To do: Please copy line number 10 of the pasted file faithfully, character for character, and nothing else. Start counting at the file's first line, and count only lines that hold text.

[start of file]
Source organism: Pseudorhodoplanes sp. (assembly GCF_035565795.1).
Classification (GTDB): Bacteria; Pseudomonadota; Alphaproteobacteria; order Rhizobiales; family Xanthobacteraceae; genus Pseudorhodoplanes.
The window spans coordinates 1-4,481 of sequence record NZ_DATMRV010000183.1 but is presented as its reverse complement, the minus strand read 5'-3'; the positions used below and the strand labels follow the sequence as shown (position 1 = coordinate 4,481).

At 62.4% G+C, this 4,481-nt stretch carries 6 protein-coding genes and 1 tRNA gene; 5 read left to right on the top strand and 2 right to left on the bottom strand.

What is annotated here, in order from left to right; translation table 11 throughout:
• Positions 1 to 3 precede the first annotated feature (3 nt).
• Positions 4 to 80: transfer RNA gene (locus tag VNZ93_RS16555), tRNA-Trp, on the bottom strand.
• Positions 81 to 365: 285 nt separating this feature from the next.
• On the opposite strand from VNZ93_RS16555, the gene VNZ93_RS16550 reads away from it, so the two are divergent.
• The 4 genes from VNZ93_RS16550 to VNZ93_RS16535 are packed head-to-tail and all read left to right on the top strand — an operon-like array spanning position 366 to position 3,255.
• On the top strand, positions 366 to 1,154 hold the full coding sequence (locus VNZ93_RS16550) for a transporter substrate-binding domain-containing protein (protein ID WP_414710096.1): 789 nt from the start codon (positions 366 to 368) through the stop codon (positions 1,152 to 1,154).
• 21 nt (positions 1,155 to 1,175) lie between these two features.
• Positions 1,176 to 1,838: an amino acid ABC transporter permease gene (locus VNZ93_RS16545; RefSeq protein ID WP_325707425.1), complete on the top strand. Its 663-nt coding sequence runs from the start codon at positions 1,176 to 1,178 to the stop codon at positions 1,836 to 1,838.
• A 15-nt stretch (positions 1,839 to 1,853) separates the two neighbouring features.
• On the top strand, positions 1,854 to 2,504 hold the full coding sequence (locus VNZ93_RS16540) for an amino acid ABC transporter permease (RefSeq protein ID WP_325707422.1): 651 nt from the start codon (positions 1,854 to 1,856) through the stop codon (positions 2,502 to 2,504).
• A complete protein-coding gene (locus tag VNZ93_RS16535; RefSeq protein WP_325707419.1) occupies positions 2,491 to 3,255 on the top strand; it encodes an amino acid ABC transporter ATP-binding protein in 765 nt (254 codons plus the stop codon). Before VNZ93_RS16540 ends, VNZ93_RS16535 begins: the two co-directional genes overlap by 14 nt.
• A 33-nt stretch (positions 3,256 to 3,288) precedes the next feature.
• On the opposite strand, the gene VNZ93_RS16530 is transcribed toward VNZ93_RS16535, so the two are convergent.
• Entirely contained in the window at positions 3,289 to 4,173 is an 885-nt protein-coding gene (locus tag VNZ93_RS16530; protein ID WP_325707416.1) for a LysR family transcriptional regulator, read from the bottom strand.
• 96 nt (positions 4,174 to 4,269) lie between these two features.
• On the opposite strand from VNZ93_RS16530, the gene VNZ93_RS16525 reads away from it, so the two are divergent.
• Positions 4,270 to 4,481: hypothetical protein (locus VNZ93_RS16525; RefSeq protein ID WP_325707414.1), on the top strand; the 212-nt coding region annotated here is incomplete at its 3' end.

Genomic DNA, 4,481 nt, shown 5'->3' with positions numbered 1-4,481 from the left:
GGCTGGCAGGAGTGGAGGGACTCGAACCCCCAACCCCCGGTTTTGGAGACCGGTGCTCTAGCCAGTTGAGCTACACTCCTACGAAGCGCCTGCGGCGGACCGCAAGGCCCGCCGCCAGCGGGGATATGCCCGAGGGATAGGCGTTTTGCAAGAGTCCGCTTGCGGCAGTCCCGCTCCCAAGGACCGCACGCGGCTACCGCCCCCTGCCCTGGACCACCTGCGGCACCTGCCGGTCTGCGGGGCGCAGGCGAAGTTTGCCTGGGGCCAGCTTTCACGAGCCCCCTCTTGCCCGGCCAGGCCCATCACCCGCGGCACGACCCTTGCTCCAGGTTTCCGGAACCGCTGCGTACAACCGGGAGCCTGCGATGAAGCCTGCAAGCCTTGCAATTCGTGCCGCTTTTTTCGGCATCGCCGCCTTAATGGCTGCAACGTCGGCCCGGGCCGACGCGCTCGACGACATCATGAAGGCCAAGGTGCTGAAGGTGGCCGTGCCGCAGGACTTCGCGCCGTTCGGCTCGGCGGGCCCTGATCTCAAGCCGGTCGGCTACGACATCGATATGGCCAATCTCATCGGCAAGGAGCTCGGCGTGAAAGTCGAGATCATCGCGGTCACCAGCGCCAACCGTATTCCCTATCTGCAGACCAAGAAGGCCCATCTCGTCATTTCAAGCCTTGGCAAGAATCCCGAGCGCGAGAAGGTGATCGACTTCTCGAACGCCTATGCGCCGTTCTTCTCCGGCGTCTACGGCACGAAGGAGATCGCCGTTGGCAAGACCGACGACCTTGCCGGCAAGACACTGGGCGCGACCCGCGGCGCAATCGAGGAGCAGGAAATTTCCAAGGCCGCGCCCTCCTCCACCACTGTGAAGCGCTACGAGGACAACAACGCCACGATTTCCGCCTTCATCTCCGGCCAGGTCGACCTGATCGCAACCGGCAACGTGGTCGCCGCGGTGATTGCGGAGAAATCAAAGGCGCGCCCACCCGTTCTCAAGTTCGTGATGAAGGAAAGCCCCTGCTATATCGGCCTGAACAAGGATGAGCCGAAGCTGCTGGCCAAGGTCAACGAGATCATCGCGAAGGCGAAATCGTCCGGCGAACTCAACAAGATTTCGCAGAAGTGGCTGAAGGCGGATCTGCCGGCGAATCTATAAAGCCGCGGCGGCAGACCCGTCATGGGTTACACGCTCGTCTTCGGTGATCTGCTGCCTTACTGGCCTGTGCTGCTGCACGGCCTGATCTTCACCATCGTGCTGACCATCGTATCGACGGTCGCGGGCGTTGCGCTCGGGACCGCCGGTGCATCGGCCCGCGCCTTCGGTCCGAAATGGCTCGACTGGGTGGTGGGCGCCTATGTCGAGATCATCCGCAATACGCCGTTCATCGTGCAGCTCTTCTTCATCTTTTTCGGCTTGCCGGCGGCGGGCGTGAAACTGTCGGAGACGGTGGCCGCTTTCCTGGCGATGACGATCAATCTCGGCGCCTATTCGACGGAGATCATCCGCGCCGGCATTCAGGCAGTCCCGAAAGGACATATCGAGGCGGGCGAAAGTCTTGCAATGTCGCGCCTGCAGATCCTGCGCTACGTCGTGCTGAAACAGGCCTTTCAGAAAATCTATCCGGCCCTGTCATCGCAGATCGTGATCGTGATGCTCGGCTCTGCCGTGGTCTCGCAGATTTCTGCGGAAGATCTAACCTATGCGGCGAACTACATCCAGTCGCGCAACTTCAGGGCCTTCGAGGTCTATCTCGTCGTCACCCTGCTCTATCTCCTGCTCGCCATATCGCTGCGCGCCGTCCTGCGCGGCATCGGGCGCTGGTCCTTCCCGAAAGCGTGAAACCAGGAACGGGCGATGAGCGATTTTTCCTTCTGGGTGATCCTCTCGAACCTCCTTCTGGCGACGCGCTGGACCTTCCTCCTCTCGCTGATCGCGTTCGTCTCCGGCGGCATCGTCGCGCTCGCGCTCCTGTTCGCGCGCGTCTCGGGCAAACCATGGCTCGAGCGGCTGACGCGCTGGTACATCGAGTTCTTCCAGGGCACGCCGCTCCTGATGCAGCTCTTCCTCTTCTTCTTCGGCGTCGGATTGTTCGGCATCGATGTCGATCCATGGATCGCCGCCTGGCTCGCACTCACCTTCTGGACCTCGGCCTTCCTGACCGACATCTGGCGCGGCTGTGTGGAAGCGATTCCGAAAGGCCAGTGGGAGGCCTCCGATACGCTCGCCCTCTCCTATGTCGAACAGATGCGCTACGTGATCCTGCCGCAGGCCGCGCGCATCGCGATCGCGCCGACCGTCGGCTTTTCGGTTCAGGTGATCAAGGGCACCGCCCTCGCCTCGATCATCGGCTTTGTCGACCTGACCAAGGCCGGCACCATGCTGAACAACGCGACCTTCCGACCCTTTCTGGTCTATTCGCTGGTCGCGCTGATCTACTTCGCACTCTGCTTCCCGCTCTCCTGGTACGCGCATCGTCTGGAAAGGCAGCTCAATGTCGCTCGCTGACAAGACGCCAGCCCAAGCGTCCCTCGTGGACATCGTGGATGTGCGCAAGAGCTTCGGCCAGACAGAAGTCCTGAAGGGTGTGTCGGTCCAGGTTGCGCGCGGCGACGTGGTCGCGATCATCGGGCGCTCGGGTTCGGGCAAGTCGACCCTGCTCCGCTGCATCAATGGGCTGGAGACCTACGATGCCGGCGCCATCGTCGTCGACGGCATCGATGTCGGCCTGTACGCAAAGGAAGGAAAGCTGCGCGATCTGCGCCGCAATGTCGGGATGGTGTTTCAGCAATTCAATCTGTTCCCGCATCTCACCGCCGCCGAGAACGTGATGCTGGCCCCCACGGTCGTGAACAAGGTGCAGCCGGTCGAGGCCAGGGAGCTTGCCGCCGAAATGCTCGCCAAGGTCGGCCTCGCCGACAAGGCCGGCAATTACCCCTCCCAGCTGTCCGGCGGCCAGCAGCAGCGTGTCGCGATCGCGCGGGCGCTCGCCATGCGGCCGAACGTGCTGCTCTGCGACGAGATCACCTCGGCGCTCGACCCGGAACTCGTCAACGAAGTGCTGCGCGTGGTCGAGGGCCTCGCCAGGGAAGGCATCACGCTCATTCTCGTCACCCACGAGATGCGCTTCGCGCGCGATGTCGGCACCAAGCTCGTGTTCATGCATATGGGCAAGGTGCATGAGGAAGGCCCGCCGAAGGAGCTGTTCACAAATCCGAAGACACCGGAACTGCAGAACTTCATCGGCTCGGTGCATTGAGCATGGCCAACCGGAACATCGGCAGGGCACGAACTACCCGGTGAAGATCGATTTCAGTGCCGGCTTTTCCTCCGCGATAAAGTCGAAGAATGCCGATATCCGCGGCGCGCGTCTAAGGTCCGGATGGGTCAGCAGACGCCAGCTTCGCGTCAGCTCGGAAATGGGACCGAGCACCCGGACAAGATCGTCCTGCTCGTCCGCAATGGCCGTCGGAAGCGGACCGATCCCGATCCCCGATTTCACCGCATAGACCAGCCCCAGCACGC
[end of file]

• The 4 genes from VNZ93_RS16550 to VNZ93_RS16535 are packed head-to-tail and all read left to right on the top strand — an operon-like array spanning position 366 to position 3,255.